Payback

Pretty proud of this one. Jim and I turned it around in just two and a half days: The story of what Osama Bin Laden cost America, and how little we’ve gained in return.

The most expensive public enemy in American history died Sunday from two bullets.

As we mark Osama bin Laden’s death, what’s striking is how much he cost our nation—and how little we’ve gained from our fight against him. By conservative estimates, bin Laden cost the United States at least $3 trillion over the past 15 years, counting the disruptions he wrought on the domestic economy, the wars and heightened security triggered by the terrorist attacks he engineered, and the direct efforts to hunt him down.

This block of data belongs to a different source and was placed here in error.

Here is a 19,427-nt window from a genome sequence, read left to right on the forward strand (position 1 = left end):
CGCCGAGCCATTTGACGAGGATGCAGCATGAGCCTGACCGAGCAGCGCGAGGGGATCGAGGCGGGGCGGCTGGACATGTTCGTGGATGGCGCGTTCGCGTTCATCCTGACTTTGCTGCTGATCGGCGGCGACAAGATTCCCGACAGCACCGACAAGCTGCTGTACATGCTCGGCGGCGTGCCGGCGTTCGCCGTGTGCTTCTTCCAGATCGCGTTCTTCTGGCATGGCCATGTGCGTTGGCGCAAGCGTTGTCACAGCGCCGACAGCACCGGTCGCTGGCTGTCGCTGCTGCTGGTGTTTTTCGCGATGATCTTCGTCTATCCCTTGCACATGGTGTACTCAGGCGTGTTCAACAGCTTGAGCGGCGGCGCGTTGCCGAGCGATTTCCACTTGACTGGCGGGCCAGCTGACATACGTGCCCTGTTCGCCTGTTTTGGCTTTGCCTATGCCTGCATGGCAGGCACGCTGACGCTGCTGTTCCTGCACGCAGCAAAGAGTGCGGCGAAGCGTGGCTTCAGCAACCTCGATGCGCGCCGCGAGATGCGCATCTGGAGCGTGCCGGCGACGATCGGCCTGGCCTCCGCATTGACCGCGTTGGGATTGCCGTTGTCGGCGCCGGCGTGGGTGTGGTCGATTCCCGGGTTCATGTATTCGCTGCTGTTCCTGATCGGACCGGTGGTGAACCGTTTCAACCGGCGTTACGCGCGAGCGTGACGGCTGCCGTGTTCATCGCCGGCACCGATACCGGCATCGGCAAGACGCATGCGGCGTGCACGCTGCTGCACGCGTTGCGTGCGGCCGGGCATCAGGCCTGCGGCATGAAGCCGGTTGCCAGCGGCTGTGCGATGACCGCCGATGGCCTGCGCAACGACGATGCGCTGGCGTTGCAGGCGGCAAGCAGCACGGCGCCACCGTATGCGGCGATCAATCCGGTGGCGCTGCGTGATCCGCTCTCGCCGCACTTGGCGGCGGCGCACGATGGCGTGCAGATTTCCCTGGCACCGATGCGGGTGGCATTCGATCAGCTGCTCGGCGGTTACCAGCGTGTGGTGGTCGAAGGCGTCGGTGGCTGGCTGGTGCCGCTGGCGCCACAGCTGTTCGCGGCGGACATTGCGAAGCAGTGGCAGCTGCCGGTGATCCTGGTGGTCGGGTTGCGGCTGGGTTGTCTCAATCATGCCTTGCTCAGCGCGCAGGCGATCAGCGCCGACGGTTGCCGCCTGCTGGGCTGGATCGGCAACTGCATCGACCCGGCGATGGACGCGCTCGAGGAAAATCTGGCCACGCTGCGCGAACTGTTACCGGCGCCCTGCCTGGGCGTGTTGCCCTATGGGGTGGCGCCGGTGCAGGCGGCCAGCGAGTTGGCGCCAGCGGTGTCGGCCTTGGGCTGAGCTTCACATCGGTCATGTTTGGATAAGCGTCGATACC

What do we have to show for that tab? Two wars that continue to occupy 150,000 troops and tie up a quarter of our defense budget; a bloated homeland-security apparatus that has at times pushed the bounds of civil liberty; soaring oil prices partially attributable to the global war on bin Laden’s terrorist network; and a chunk of our mounting national debt, which threatens to hobble the economy unless lawmakers compromise on an unprecedented deficit-reduction deal.

All of that has not given us, at least not yet, anything close to the social or economic advancements produced by the battles against America’s costliest past enemies.

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